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Infection à entérovirus in vitro et in vivo

Abstract : Enterovirus genus encompasses a number of non-enveloped RNA viruses grouped into 12 species, EV-A-J and Rhinovirus A-C. Group B coxsackieviruses (CV-B) belong to the EV-B species. CV-B and particularly CV-B4 is thought to be involved in the development of chronic diseases like type 1 diabetes (T1D). A strain of CV-B4 (CV-B4 E2) was isolated from the pancreas of a patient with T1D, and was able to induce a hyperglycemia in mouse. The mechanisms of the enteroviral pathogenesis of T1D are not well known yet. It has been observed that the infection of human monocytes with CV-B4 E2 in vitro can be enhanced by anti-VP4 antibodies bound to the virus, and human macrophages are also infected by CV-B4 in vitro. The in vitro studies are rich with information but in vivo infection models are needed to better understand the mechanisms of enterovirus infections. Despite the effect of enterovirus on health, the means in the fight against these viruses are limited.Our main objectives were i) to investigate CV-B4 E2-infection in mice and to determine whether monocytes / macrophages are targets of the virus in vivo ii) to implement a CV-B4 E2-induced diabetes model in mice iii) to study the anti-CV-B4 activity of various molecules in vitro iiii) To highlight the natural occurrence of enterovirus infections in animals.Viral RNA was found in vivo in monocytes (CD14+) and macrophages (F4/80+) of the spleen and in bone marrow cells of ICR-CD1 mice inoculated with CV-B4 E2. In vitro, CV-B4 E2 infected the CD14+ and the F4/80+ cells of the spleen. Bone marrow-derived macrophages (BMDM) were infected by CV-B4 in vitro. The serum of CV-B4 E2- infected mice enhanced in vitro the infection of spleen cells by CV-B4 E2 but not the infection of BMDM. ICR-CD1 mice, treated with a sub-diabetogenic dose of Streptozotocin β (STZ), and afterwards inoculated with CV-B4 E2 developped hyperglycaemia and hypoinsulinemia. The viral load of pancreas assessed by quantitative RT-PCR was not different in diabetic animals (STZ/CV-B4 E2) compared to non-diabetic animals inoculated with CV-B4 E2. Histological analysis of diabetic animals highlighted an inflammation of pancreas isletsPirodavir-derived molecules, which bind to the enteroviruses capsid, inhibited the infection with echovirus 7 and 11 but not the infection with CV-B4 E2 in vitro. On the other hand, it was displayed that an anti-CV-B4 E2 effect of fluoxetine in cultures of mouse pancreas fragments and mouse beta cells. The detection of anti-VP4 antibodies in serum by ELISA using a 50 amino acids peptide of VP4 from EV-G1 (a porcine enterovirus) was applied to piglets to highlight enterovirus infections. A strong sequence homology (88%) between the VP4 of EV-G1 and of other EV-G suggests that antibodies directed against viruses other than EV-G1 can be detected.In conclusion, CV-B4 E2 can infect monocytes and macrophages in vitro and in vivo in a murine system, and the virus can cause diabetes in mice previously exposed to low doses of STZ. Fluoxetine inhibits the infection of pancreatic cells with CV-B4 E2 in vitro. The detection of anti-EV-G1-VP4 antibodies highlighted natural enterovirus infections in young pigs. This porcine model could be used to study the pathophysiology of enterovirus infections and to evaluate approaches aimed to fight these viruses.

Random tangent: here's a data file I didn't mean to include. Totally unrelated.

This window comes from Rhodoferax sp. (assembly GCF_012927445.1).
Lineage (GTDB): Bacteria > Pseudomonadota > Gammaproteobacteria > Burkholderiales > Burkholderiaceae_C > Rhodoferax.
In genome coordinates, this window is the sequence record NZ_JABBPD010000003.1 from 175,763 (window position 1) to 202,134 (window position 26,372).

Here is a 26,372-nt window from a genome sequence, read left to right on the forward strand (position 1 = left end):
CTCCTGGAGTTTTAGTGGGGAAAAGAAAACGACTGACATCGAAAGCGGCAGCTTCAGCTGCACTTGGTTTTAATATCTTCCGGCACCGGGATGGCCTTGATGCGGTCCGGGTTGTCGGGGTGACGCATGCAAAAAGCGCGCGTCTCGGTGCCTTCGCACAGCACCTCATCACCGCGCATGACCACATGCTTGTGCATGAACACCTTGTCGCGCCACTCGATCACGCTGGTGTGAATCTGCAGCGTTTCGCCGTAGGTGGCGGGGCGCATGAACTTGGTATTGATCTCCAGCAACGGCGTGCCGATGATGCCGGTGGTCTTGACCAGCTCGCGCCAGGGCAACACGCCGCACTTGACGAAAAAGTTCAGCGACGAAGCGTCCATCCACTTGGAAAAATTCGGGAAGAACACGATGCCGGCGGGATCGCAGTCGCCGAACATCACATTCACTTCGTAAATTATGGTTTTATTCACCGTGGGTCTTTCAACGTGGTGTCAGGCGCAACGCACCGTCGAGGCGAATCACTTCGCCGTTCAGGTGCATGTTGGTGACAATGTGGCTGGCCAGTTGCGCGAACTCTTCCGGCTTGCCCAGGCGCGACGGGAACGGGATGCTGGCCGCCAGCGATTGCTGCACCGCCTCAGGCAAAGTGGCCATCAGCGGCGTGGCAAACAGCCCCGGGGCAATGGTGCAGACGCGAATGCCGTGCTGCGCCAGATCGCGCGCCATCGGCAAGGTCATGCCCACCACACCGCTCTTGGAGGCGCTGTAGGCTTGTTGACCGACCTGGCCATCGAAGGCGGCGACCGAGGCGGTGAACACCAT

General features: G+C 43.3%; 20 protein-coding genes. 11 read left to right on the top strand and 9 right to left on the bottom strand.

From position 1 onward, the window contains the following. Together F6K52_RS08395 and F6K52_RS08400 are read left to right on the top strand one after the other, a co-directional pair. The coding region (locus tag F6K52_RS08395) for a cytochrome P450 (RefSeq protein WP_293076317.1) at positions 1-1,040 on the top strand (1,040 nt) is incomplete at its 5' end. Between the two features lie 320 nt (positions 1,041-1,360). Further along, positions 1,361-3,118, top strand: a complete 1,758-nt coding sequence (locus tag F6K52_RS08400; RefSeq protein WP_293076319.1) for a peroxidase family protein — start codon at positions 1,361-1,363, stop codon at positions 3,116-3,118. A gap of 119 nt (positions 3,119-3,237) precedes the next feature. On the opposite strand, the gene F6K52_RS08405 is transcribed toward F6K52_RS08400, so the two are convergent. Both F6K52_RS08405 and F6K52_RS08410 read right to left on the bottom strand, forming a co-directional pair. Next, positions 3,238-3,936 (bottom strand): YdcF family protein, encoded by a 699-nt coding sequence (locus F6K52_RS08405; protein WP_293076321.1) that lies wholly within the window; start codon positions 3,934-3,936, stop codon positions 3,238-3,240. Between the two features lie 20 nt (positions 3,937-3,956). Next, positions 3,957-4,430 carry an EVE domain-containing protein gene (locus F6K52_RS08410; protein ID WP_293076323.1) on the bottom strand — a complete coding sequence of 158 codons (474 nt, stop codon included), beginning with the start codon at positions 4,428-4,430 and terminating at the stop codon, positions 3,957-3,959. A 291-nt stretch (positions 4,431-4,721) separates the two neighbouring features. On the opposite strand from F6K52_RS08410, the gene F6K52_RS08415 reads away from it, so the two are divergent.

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Submitted on : Friday, January 11, 2019 - 4:46:10 PM
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Mehdi Ayech Benkahla. Infection à entérovirus in vitro et in vivo. Médecine humaine et pathologie. Université du Droit et de la Santé - Lille II, 2016. Français. ⟨NNT : 2016LIL2S053⟩. ⟨tel-01956976v2⟩

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